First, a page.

Saturday, November 27, 2021

Climate Change, Existentialism and Moby Dick


“…Climate change touches on time scales and planetary systems that humans aren’t wired to fathom. But at the same time, it can be seen as just another challenge we’ve brought upon ourselves through societal failings.

“Perhaps it’s more helpful, then, to think about climate change not as a brand-new “existential threat,” but as the kind of age-old crisis that is tailor-made for existentialism – a philosophy, as the scholar Walter Kaufmann put it, that is all about ‘dread, despair, death, and dauntlessness.’ The basic idea is to recognize how treacherous and unknowable your path is, and then to continue on anyway.

“Moby Dick is clearly an existentialist text, though it was published almost a century before the term was coined. One of the founders of modern existentialism, Nobel Prize winner Albert Camus, explicitly acknowledged Melville as an intellectual forebear. And two of the main characters in ‘Moby-Dick’ are near-perfect existentialists: the narrator, Ishmael, and his friend, Queequeg, a harpooner from the fictional isle of Kokovoko.

“From the beginning of his tale, Ishmael makes clear his obsession with the horror of the human condition. He’s bitterly depressed, angry, even suicidal: ‘it is a damp, drizzly November in my soul,’ he says on page one, and he finds himself ‘pausing before coffin warehouses.’ He hates the way modern New Yorkers seem to spend their days ‘tied to counters, nailed to benches, clinched to desks.’ All he can think to do is go to sea.

“Of course, it’s not long before he has a near-death experience on the open water. He and a few crewmates get chucked out of their small boat in the midst of a squall after failing to nab the whale they were after. Queequeg signals with their one faint lantern, ‘hopelessly holding up hope in the midst of despair.’

“Immediately after they’re saved, Ishmael interviews the most experienced of the crew and, confirming that this sort of thing happens all the time, goes below decks to ‘make a rough draft of my will,’ with Queequeg as his witness. The ‘whole universe’ seems like ‘a vast practical joke’ at his expense, but he finds himself able to smile at the absurdity: ‘Now then, thought I, unconsciously rolling up the sleeves of my frock, here goes for a cool, collected dive at death and destruction.’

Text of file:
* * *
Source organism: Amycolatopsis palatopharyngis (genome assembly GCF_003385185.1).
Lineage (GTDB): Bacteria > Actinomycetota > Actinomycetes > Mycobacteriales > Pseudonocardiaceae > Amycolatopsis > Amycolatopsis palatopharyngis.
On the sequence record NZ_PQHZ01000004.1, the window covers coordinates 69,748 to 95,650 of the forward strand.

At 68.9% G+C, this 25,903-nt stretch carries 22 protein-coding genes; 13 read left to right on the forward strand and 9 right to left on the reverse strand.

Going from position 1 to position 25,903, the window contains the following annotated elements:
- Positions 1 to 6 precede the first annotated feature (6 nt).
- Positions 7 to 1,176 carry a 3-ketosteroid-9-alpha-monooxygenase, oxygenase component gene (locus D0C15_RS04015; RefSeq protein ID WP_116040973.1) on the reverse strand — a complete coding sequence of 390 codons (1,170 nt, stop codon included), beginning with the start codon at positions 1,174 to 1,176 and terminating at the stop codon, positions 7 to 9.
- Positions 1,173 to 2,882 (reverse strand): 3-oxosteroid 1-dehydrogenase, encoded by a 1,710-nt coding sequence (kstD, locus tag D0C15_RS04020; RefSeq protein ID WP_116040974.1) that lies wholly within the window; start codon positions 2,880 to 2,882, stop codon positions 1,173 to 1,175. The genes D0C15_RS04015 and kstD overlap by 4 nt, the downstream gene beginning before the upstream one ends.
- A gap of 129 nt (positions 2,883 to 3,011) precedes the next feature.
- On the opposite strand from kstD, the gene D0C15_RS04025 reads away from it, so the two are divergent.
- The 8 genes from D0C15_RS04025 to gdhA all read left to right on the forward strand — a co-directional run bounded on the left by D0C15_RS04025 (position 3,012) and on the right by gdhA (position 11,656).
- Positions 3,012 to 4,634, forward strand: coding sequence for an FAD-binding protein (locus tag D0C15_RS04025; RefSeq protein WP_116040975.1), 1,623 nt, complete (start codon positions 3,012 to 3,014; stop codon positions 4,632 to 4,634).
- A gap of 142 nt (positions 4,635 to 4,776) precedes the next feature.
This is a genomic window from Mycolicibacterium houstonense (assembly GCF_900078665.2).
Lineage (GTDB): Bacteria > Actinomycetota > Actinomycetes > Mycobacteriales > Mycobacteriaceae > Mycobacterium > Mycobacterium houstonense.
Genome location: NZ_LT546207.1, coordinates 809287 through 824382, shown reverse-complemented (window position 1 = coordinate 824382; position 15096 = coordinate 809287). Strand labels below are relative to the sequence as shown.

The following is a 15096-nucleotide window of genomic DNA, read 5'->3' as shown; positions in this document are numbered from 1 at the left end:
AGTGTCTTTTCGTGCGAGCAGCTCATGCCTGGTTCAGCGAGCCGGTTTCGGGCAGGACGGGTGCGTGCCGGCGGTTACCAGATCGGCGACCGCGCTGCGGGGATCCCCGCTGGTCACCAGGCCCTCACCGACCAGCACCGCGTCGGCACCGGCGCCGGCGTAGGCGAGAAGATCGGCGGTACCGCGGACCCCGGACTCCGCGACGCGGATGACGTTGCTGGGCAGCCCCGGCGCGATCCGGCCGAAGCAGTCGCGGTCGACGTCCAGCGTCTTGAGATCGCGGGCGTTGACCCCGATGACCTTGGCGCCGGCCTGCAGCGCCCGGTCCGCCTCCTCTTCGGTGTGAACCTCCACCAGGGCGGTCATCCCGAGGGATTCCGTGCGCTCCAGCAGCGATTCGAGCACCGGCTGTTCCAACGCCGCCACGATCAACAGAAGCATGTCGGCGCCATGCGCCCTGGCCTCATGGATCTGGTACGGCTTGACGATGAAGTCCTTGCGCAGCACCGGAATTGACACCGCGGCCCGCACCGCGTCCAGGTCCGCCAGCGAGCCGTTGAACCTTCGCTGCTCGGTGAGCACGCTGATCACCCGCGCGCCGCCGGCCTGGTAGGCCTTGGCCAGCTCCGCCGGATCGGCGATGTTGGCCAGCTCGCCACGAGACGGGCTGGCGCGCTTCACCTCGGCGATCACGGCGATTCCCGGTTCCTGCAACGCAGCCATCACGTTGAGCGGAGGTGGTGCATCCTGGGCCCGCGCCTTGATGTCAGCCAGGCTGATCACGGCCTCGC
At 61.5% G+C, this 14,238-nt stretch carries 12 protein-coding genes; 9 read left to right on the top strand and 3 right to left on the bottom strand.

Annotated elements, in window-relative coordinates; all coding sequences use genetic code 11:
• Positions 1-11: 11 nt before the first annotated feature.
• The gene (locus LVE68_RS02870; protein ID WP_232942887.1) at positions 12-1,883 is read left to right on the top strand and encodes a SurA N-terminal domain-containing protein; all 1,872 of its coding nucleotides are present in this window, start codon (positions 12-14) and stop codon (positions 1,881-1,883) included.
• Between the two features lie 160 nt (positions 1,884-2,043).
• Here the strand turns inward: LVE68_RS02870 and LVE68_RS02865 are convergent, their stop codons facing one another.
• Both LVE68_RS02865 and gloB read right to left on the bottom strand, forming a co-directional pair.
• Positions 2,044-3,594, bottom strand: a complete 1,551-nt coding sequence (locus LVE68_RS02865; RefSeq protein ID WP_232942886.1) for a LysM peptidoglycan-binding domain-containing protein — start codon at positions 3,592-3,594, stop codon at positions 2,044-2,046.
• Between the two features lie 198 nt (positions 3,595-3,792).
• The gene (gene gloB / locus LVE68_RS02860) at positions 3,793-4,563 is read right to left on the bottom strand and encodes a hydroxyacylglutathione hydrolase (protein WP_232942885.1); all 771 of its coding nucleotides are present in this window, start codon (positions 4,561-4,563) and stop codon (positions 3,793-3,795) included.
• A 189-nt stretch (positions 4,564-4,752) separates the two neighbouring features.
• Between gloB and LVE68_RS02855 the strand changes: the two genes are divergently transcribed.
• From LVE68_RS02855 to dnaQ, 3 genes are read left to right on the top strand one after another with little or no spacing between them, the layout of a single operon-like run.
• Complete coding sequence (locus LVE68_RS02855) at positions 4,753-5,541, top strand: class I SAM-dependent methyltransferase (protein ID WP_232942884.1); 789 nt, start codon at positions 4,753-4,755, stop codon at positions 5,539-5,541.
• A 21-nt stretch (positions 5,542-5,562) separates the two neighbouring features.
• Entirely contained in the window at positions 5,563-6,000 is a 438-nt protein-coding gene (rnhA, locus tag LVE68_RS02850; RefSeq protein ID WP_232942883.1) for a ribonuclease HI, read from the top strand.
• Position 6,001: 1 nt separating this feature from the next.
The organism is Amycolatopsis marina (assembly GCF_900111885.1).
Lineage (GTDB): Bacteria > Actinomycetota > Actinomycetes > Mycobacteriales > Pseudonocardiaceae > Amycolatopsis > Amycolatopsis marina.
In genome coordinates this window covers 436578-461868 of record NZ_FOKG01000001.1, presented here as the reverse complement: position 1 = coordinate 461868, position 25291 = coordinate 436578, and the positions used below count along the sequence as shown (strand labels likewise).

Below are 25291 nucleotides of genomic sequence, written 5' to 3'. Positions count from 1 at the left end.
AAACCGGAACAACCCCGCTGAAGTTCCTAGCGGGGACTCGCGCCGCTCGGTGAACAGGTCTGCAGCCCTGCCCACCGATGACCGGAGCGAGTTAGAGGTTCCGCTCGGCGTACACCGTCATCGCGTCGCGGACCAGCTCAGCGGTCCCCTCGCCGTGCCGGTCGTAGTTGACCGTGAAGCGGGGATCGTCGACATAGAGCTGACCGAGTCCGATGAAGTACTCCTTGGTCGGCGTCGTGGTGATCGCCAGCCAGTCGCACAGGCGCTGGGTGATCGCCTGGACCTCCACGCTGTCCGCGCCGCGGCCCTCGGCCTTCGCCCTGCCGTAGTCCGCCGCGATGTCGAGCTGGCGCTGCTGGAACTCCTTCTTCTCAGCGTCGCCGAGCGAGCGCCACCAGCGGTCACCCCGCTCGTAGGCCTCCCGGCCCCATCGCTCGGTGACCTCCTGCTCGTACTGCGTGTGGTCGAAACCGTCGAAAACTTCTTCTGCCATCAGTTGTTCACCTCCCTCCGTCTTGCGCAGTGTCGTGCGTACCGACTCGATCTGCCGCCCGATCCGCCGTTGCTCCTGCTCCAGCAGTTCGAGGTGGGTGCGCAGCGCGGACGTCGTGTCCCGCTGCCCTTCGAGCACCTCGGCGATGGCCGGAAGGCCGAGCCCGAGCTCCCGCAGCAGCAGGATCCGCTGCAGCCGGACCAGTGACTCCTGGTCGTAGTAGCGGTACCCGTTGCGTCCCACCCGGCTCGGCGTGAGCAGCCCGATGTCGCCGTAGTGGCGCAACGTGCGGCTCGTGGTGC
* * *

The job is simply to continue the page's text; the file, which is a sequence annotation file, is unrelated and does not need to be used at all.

No man is an island

“Again and again, Moby Dick forces readers to confront despair. But that doesn’t make it a grim read, or a paralyzing one – in part because Melville himself is such an engaging companion, and much of the book imparts a powerful sense of fellowship.

“Literary critic Geoffrey Sanborn writes that Melville meant for Moby Dick ‘to make your mind a more interesting and enjoyable place.’

“‘It’s about the effort,’ Sanborn he writes, ‘… to feel, in the deepest recesses of your consciousness, at least temporarily un-alone.’ When Ishmael stops by the Whaleman’s Chapel before his fateful journey, ‘each silent worshipper seemed purposely sitting apart from the other, as if each silent grief were insular and incommunicable.’

“But once aboard his ship, he finds all the crew members suddenly ‘welded into oneness,’ thanks to their shared sense of purpose and their awareness of the dangers ahead. And he sees the same kind of unity in ‘extensive herds’ of sperm whales, as though ‘numerous nations of them had sworn solemn league and covenant for mutual assistance and protection.’

“That’s the sense of interconnectedness human nations need today. When I picked up Moby Dick earlier this month, I almost immediately thought of the climate change negotiations in Glasgow – and Queequeg’s small island home. I could easily imagine the harpooner as an eloquent representative of a nation in danger of being swallowed up by rising waters. ‘It’s a mutual, joint-stock world, in all meridians,’ Ishmael imagines Queequeg saying at one point in the novel. ‘We cannibals must help these Christians.’ That’s a startling line, emphasizing Melville’s suggestion that Queequeg, whom many characters dismiss as a ‘heathen,’ is actually the most ethical character in the book.

“But in Glasgow, it seems, wealthy nations’ recognition of the need for mutual aid fell short. Though their disproportionate greenhouse gas emissions are largely to blame for poorer countries’ disproportionate suffering, their funding for developing nations to weather the storm is far below what’s needed – and eventually, that may come back to bite everyone.

“Queequeg’s interdependent relationship with Ishmael is at the very center of Moby Dick. Their fates are interwoven; Queequeg is Ishmael’s inseparable twin brother.’ In one scene, the harpooner dangles over the water, attached by a cord to Ishmael, so that ‘should poor Queequeg sink to rise no more,’ our narrator would go tumbling into the sea as well.